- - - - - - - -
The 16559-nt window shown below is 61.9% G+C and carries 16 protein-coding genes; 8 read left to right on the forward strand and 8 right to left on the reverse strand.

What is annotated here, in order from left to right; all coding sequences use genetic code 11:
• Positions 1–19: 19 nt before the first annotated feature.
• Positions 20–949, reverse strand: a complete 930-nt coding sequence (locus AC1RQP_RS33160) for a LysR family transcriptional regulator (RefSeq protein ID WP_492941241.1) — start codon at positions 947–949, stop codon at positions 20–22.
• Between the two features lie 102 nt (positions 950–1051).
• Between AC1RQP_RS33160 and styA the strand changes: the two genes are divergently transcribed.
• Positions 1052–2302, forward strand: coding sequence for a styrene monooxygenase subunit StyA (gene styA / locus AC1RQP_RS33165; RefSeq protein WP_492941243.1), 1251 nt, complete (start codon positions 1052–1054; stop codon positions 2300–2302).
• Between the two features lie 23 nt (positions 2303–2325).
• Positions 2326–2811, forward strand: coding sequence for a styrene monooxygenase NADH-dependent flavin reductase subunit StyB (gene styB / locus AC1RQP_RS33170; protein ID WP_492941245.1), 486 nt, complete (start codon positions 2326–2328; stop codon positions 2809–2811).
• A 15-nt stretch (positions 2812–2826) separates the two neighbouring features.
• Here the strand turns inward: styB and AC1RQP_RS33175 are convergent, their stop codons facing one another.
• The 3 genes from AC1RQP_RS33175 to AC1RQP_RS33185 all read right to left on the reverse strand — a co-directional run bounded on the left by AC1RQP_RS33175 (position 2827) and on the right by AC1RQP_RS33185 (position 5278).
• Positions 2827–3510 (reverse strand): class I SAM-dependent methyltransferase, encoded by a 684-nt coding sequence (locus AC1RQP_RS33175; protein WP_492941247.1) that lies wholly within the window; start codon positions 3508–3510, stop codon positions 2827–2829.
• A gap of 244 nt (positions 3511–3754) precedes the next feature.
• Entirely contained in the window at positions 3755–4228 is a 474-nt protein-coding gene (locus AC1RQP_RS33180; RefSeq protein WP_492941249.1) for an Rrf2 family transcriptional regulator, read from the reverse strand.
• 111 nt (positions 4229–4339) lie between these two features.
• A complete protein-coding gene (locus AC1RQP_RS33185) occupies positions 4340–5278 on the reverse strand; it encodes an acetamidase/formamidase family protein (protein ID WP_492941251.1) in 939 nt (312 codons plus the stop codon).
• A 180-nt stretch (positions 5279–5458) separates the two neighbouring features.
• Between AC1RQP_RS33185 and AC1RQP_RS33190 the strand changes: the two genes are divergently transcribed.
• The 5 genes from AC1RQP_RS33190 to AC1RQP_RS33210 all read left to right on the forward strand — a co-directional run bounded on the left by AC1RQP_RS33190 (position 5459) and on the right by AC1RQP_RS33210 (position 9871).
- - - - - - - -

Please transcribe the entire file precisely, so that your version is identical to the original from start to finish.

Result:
The 16559-nt window shown below is 61.9% G+C and carries 16 protein-coding genes; 8 read left to right on the forward strand and 8 right to left on the reverse strand.

What is annotated here, in order from left to right; all coding sequences use genetic code 11:
• Positions 1–19: 19 nt before the first annotated feature.
• Positions 20–949, reverse strand: a complete 930-nt coding sequence (locus AC1RQP_RS33160) for a LysR family transcriptional regulator (RefSeq protein ID WP_492941241.1) — start codon at positions 947–949, stop codon at positions 20–22.
• Between the two features lie 102 nt (positions 950–1051).
• Between AC1RQP_RS33160 and styA the strand changes: the two genes are divergently transcribed.
• Positions 1052–2302, forward strand: coding sequence for a styrene monooxygenase subunit StyA (gene styA / locus AC1RQP_RS33165; RefSeq protein WP_492941243.1), 1251 nt, complete (start codon positions 1052–1054; stop codon positions 2300–2302).
• Between the two features lie 23 nt (positions 2303–2325).
• Positions 2326–2811, forward strand: coding sequence for a styrene monooxygenase NADH-dependent flavin reductase subunit StyB (gene styB / locus AC1RQP_RS33170; protein ID WP_492941245.1), 486 nt, complete (start codon positions 2326–2328; stop codon positions 2809–2811).
• A 15-nt stretch (positions 2812–2826) separates the two neighbouring features.
• Here the strand turns inward: styB and AC1RQP_RS33175 are convergent, their stop codons facing one another.
• The 3 genes from AC1RQP_RS33175 to AC1RQP_RS33185 all read right to left on the reverse strand — a co-directional run bounded on the left by AC1RQP_RS33175 (position 2827) and on the right by AC1RQP_RS33185 (position 5278).
• Positions 2827–3510 (reverse strand): class I SAM-dependent methyltransferase, encoded by a 684-nt coding sequence (locus AC1RQP_RS33175; protein WP_492941247.1) that lies wholly within the window; start codon positions 3508–3510, stop codon positions 2827–2829.
• A gap of 244 nt (positions 3511–3754) precedes the next feature.
• Entirely contained in the window at positions 3755–4228 is a 474-nt protein-coding gene (locus AC1RQP_RS33180; RefSeq protein WP_492941249.1) for an Rrf2 family transcriptional regulator, read from the reverse strand.
• 111 nt (positions 4229–4339) lie between these two features.
• A complete protein-coding gene (locus AC1RQP_RS33185) occupies positions 4340–5278 on the reverse strand; it encodes an acetamidase/formamidase family protein (protein ID WP_492941251.1) in 939 nt (312 codons plus the stop codon).
• A 180-nt stretch (positions 5279–5458) separates the two neighbouring features.
• Between AC1RQP_RS33185 and AC1RQP_RS33190 the strand changes: the two genes are divergently transcribed.
• The 5 genes from AC1RQP_RS33190 to AC1RQP_RS33210 all read left to right on the forward strand — a co-directional run bounded on the left by AC1RQP_RS33190 (position 5459) and on the right by AC1RQP_RS33210 (position 9871).